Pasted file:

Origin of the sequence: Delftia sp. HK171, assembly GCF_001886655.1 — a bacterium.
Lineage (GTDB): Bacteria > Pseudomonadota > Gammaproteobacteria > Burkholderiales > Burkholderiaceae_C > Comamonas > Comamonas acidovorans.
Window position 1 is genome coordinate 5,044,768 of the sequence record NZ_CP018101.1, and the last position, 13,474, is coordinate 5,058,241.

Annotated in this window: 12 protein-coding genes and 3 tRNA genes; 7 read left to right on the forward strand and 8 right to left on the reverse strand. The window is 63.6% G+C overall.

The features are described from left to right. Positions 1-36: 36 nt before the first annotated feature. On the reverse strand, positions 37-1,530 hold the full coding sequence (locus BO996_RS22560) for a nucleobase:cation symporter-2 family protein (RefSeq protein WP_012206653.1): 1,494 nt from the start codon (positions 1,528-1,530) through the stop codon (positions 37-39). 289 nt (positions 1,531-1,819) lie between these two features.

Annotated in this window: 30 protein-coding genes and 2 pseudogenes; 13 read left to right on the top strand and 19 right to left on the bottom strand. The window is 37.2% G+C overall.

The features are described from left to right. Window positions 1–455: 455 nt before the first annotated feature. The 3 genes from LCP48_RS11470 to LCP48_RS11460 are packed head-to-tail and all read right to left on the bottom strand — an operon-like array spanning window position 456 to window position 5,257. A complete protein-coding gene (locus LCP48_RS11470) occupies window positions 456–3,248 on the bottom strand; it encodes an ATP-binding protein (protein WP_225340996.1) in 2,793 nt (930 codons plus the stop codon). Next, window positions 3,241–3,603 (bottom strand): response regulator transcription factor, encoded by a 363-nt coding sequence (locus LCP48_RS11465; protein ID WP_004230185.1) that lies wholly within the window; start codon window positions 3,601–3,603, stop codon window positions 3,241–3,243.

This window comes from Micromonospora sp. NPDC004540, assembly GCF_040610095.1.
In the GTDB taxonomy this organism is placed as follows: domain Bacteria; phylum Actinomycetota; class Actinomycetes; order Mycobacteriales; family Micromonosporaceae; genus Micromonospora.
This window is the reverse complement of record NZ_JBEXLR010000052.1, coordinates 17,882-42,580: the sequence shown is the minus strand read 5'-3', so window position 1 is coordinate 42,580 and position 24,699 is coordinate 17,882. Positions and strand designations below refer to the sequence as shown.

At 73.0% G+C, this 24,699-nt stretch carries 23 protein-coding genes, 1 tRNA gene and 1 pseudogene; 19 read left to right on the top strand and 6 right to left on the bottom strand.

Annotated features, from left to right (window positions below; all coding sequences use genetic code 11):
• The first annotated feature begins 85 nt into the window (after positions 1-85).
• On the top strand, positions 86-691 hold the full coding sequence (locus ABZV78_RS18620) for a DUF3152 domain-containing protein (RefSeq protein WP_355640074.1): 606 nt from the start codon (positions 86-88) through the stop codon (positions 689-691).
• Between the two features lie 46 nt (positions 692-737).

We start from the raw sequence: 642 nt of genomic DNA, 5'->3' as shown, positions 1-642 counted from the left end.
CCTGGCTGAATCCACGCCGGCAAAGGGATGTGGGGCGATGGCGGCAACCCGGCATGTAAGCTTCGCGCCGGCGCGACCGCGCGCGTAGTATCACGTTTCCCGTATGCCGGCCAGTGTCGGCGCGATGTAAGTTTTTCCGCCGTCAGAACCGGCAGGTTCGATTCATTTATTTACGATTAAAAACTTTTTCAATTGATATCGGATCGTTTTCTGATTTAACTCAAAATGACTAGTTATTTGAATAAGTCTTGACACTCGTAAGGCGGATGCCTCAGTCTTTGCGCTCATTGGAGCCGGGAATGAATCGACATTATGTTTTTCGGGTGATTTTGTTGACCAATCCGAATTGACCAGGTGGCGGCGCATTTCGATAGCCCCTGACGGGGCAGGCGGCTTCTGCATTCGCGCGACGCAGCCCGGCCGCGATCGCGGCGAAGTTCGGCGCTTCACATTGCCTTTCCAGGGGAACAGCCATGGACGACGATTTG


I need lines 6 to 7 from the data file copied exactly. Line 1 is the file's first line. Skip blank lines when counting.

Annotated in this window: 30 protein-coding genes and 2 pseudogenes; 13 read left to right on the top strand and 19 right to left on the bottom strand. The window is 37.2% G+C overall.

The features are described from left to right. Window positions 1–455: 455 nt before the first annotated feature. The 3 genes from LCP48_RS11470 to LCP48_RS11460 are packed head-to-tail and all read right to left on the bottom strand — an operon-like array spanning window position 456 to window position 5,257. A complete protein-coding gene (locus LCP48_RS11470) occupies window positions 456–3,248 on the bottom strand; it encodes an ATP-binding protein (protein WP_225340996.1) in 2,793 nt (930 codons plus the stop codon). Next, window positions 3,241–3,603 (bottom strand): response regulator transcription factor, encoded by a 363-nt coding sequence (locus LCP48_RS11465; protein ID WP_004230185.1) that lies wholly within the window; start codon window positions 3,601–3,603, stop codon window positions 3,241–3,243.